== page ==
Rating: 5 out of 5 stars
Genre: Drama, Independent
Opens locally Friday, August 5th, 2011
Run time: 1 hour 33 minutes, Not Rated
Starring: Claire Sloma, Marlon Morton, Amanda Bauer, Brett Jacobsen
Written & Directed by David Robert Mitchell (feature-film debut)
Once every so often a movie comes along that changes things. In the small, new film The Myth of the American Sleepover - a film shot entirely in Michigan - the teen coming-of-age story is given the grown-up treatment, and the result is nothing short of refreshing cinematic wonder.
Wonder is one word that describes a teenager's journey into adulthood. The film's premise begins on familiar ground, taking place over the course of one night, on the last weekend of summer before the new school year. We follow 4 individuals, who's stories overlap yet are brilliantly and gently juggled. We feel like we've seen movies like this before, nostalgic teen movies from the likes of John Hughes in the 80s...it's American Graffiti volume 2. These teens need some alcohol, are looking to get laid, and are struggling to find themselves, and we brace ourselves for American Pie-like silliness that has become a staple of the genre.
But that's where Myth takes a detour. Instead of that horny teen angst, these teens are treated with an innocent and almost poetic spirit. Sure, they have first kisses, crushes, some drinks, and do what teenagers do, but there is no sex, drugs, and rock and roll. The movie is unique in focusing on how these teens are feeling instead of what they're doing. We've all been there...that stage in life where we know it all, only to find out years later that we didn't know the half of it. Michigan-born filmmaker David Robert Mitchell is more interested in human connection and emotion than he is in who got drunk and who did what. Life doesn't always...in fact very rarely...turns out as planned, and no movie that I can recall captures that wide-eyed hopeful expectation quite like this film.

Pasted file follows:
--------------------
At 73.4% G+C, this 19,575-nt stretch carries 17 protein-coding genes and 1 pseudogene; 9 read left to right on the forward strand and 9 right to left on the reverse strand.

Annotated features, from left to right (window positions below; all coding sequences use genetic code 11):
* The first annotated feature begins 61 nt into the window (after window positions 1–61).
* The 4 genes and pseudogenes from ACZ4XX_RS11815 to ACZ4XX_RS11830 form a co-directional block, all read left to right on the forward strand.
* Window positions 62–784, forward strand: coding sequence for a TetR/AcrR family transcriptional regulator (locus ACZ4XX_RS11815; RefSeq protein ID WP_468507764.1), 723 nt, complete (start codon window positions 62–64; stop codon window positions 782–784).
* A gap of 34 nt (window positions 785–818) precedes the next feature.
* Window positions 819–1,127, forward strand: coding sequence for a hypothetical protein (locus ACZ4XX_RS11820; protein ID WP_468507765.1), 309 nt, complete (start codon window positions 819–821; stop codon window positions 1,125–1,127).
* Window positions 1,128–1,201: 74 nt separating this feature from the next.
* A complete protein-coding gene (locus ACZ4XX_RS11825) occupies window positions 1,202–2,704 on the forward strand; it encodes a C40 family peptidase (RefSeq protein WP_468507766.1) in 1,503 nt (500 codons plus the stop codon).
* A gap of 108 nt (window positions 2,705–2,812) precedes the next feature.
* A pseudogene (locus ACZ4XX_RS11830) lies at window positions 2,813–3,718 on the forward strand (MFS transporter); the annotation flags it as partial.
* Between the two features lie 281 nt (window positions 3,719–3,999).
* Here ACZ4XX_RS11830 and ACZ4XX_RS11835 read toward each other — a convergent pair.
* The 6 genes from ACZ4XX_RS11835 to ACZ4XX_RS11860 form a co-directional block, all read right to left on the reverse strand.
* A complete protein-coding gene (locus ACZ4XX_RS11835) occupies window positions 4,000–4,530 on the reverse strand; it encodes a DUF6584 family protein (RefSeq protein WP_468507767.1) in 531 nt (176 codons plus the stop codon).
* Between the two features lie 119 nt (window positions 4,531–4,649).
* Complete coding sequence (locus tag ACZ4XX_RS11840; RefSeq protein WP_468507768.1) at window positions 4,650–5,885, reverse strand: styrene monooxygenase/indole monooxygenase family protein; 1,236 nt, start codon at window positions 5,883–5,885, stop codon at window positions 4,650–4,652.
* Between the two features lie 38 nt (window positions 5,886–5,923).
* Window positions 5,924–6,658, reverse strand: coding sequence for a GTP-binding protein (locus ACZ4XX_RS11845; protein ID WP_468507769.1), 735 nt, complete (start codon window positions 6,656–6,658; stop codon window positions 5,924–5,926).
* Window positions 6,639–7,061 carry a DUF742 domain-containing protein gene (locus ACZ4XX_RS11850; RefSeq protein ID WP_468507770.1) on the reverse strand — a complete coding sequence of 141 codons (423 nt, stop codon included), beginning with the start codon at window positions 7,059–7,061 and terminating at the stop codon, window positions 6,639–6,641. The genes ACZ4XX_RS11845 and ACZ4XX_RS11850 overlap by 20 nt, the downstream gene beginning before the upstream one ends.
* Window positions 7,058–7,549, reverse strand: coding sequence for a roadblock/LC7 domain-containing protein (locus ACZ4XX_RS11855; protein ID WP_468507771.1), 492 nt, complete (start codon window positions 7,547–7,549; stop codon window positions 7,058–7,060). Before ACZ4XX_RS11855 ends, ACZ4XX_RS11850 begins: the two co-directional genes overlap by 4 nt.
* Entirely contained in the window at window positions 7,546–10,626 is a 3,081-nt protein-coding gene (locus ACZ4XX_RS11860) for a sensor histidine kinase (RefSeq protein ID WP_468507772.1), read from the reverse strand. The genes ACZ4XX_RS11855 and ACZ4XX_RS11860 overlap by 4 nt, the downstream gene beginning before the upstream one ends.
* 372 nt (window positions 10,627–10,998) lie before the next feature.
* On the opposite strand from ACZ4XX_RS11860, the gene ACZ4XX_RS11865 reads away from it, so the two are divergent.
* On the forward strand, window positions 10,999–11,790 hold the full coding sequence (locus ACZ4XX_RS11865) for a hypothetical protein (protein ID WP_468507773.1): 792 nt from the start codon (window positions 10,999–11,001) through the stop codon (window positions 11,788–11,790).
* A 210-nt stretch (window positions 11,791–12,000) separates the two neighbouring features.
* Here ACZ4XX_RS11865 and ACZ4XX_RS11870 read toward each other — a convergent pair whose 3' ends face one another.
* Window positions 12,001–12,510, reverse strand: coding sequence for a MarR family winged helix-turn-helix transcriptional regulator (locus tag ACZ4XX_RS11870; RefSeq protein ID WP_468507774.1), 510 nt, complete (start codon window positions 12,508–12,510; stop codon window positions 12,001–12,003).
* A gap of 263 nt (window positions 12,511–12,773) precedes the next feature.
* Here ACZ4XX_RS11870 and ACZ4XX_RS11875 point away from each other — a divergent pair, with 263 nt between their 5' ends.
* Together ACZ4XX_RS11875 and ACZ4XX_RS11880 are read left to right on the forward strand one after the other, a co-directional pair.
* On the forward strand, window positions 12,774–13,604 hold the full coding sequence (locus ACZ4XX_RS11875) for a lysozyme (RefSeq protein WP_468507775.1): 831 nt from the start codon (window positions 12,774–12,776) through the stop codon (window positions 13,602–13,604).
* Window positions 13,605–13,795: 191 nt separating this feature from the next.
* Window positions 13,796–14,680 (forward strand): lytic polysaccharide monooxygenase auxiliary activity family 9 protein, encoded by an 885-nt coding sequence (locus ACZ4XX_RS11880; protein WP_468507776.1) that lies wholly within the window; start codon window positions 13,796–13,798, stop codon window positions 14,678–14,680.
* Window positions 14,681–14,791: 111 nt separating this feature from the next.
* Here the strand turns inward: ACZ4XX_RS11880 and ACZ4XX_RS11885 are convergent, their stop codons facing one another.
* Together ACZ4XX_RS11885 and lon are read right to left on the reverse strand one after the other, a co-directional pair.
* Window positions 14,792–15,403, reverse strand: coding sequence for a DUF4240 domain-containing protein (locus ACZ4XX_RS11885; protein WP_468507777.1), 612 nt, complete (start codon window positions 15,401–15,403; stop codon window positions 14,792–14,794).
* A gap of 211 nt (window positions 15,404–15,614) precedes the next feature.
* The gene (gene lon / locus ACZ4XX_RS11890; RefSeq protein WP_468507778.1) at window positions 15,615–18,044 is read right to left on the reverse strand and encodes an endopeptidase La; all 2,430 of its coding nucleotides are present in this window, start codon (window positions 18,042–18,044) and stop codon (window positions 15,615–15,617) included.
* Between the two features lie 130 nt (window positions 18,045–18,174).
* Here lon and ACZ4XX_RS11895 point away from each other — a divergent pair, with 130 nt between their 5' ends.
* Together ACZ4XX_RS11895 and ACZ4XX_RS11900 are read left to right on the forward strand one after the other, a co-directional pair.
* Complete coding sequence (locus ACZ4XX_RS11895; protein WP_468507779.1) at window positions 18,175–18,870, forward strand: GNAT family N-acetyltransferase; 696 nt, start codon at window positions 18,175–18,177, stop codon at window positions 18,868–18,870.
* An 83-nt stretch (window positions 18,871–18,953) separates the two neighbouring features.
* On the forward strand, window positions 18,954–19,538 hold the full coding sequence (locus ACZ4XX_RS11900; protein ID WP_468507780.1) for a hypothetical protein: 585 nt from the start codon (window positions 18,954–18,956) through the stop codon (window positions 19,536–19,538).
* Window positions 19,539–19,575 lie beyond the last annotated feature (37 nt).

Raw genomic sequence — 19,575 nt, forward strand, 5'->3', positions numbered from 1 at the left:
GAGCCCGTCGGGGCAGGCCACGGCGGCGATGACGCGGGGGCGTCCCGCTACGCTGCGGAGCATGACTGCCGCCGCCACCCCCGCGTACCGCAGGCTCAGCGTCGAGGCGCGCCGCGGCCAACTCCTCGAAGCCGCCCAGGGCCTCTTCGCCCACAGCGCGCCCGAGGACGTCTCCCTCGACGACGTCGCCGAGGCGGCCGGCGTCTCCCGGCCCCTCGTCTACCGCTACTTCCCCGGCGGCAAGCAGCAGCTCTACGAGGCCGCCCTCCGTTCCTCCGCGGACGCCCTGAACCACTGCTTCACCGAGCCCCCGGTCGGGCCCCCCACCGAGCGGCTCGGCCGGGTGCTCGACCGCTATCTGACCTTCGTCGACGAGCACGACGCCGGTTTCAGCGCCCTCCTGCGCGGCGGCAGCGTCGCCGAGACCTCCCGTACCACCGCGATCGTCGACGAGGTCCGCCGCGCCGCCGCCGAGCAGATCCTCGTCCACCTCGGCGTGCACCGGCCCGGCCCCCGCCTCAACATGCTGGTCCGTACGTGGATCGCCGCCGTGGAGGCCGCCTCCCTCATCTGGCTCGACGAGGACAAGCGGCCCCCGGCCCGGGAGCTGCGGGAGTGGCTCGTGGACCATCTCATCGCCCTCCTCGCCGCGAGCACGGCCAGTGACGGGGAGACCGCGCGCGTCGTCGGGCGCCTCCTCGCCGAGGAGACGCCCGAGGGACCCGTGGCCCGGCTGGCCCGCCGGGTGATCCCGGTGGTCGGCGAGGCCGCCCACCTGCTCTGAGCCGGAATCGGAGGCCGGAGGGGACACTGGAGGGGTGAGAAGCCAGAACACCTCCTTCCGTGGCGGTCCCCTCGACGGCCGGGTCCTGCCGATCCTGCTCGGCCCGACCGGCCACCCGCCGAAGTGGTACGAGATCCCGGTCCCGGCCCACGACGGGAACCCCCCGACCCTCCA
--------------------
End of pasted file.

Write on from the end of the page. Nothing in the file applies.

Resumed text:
The layered story is true and simple, and so perfectly balanced that the ensemble cast of mostly first-time actors can only be mentioned together. They are all great, and when their inexperience shows through, it only goes to serve their characters. There are a few standouts amongst the group, namely Claire Sloma as Maggie. Watching her and the others in this film, it was magical, and I could see The Myth of the American Sleepover being thought of years from now as an important film, if for nothing more than it launching fabulous careers. Think back to the importance of 80s films like Fast Times at Ridgemont High, St. Elmo's Fire, and The Breakfast Club as launching the careers of many future stars, and this movie will be mentioned right along side.
One character, Scott (Brett Jacobsen), is the lone grown-up in the film. He's on the other side of the fence, somebody who, like many of us, found out that the real world was not at all like we thought it would be like through the goggles of high school. His story gives weight to the rest of the teens in the film...we all know that high school is never as important as it was when you were there. Scott longs for his youth, for another chance to make some different decisions...what would have happened if he would have made a few different choices. The other teens are in the midst of making these choices as we watch...the touching part is that we know for some, these moments will be regrets, and for others, they will be some of the best times they will ever have.
The real draw here is the script, and how delicate it was translated to the screen. It has a nostalgic feel, a timeless modern-classic that contains more than just lines and scenes. Anybody who knows movies knows that it is a team-effort to pull off a successful film, but rarely do all of the parts work in lock-step to enhance each other. When a great script is given such a graceful treatment on screen, and when actors bring moments and idiosyncracies that could not have possibly been planned, it's my job as a critic to applaud the achievement. You will too.
Is the movie for everybody? It's an independent film that examines what it is like to be a teenager, and debunks many of the myths associated with that growing up period. It dissects the exact moment when a child becomes a teen, or when an teen becomes an adult. The title itself, The Myth of the American Sleepover is a bit clunky and awkward, just like our characters and just like ourselves when we were younger. The myth continues in that we as adults still think we know it all...we just long for a time in our lives where it was still acceptable to think like that.
The Myth of the American Sleepover is important in that it re-packages the teenage coming-of-age drama for a different type of audience...instead of celebrating the carefree craziness of youth and appealing to teenagers, it instead sheds a gentle, compelling light on what it means to grow up. When did we go from a teen to an adult, and more importantly what did that feel like? David Robert Mitchell's first film puts a finger as close to the mark as possible.
NOTE: THE MYTH OF THE AMERICAN SLEEPOVER writer/director David Robert Mitchell, producer Adele Romanski and other members of the cast and crew will be in attendance for Q&As after the 7:15 showings and introductions before the 9:45 showings on Friday, August 5th and Saturday, August 6th at Landmark’s Main Art Theatre
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